[1] Wittek, L., & Kvernbekk, T. (2011). On the Problems of Asking for a Definition of Quality in Education. Scandinavian Journal of Educational Research55(6), 671-684.

 

Learning as unending process

25 Jun

While thinking of all my students – current, past and those in the future – there is one single wish I have for them all: to become a lifelong learner. Learning is an unending process that starts before we are born, and with the growth mindset it continues through our lives. Supporting that process is how I define my work, and I like to think that I contribute to my students’ academic learning as well as their growth as learners.

Our students arrive to our classrooms with diverse skills and backgrounds, but they all have also common needs. We all  benefit from having someone to facilitate our learning, someone to help us reflect what we have learned and thus guide the learning so that it becomes deeper. The simple word “learn” has very many connotations, so I want to define here that I am talking about transformational learning, and of that in the sense the learning being meaningful and relevant to the student.

Learning is a multidimensional phenomenon, which makes it even harder to define. Learning is highly individual, situational (time wise) and context dependent. Of course all these components also interact – so every teaching-learning situation is unique. This presents the requirement for open and honest communication in learning situations, and makes learning facilitation a superior tool as compared to the traditional view of teaching as information sharing activity.

Sincere communication is the foundation of excellent learning-teaching relationships. Asking open-ended questions is much more effective than being insincere and just pretending to ask genuine questions.  Students do know the difference between a (fake) question we ask to test their knowledge and a (real) question we ask to hear their thoughts. We even listen differently to the answers to genuine questions (think of the difference between listening and hearing).  Pretending to ask a genuine question when we already know the answer quickly erodes the trust and uniqueness of learning situation (I know this may be against some “questioning techniques” commonly taught during teacher training, but please bear with me), and when the deep connections have gone only shallow learning remains.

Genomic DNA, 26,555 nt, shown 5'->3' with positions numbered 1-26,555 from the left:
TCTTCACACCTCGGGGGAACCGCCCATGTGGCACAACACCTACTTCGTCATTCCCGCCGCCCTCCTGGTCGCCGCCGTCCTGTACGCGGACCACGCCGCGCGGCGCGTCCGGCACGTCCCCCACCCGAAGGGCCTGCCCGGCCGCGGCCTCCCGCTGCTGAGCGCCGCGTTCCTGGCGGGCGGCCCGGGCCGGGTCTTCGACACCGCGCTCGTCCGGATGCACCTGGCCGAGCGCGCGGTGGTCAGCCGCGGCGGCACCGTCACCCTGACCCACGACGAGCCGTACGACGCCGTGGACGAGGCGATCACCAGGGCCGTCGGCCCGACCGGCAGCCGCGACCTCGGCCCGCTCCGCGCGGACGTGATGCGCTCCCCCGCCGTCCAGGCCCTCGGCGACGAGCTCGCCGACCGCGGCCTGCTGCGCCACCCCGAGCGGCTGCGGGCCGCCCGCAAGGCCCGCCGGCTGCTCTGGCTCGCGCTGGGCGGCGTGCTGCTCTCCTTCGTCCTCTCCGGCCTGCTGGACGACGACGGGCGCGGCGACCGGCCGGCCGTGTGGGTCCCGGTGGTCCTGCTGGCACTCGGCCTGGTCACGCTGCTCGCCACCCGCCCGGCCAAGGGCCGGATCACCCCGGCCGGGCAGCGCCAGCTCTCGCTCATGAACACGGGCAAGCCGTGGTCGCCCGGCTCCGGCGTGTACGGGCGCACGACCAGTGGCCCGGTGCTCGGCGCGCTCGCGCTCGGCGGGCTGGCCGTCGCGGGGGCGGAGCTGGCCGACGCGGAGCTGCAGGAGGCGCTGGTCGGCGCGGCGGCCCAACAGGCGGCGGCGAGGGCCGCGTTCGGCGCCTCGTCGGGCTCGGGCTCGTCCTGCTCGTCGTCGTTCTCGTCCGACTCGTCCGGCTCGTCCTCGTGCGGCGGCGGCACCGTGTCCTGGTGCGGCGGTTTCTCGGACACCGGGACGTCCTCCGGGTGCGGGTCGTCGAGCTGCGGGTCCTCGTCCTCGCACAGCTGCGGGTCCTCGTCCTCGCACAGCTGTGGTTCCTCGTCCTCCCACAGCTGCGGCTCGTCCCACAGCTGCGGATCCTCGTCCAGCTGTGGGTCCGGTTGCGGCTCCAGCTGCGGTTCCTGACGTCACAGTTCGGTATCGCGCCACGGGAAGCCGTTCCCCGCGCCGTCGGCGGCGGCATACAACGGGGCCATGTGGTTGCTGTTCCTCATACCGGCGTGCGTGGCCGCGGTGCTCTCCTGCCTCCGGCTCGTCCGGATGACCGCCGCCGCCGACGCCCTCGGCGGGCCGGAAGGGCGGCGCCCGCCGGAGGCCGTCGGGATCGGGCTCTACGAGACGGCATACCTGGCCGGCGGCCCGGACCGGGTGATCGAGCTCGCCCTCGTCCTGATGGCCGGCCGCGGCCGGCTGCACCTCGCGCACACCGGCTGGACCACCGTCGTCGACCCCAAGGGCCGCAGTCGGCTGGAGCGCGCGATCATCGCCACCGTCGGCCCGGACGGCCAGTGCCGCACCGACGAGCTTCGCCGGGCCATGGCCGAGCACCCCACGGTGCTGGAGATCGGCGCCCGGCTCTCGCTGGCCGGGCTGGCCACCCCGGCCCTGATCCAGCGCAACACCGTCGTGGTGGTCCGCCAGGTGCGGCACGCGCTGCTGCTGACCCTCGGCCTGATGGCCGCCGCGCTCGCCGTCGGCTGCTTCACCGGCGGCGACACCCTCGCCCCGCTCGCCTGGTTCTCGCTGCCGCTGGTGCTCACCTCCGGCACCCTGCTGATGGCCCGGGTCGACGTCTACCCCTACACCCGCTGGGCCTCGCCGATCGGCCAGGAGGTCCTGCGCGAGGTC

In addition to questioning, insincere communication often aims to use unnecessary power over students (for example portraying learning as an external product instead of internal process, using extrinsic motivators, not sharing learning goal/objectives) and thus prevents the learning process from being as effective as it could be.   True enough, in formal education learning is sometimes seen as a secondary goal, and performing (i.e. passing exams, getting good grades etc) as a primary goal, which of course shifts the focus from process to performance, and thus externalizes learning.

Without actively listening to our students’ needs, we easily forget how important part the learning process plays in permanent learning, and resort to cohort thinking and try to teach everyone at once with the one-size-fits-all approach.  Nganga (2011, p. 248) talks about teaching strategies and methodology:

“When successful teaching and learning is reduced to technical assessment rather than a critical and emancipatory dialogue, teachers continue to serve institutional organizational structures that maintain the status quo rather than educating to transform the lives of students.”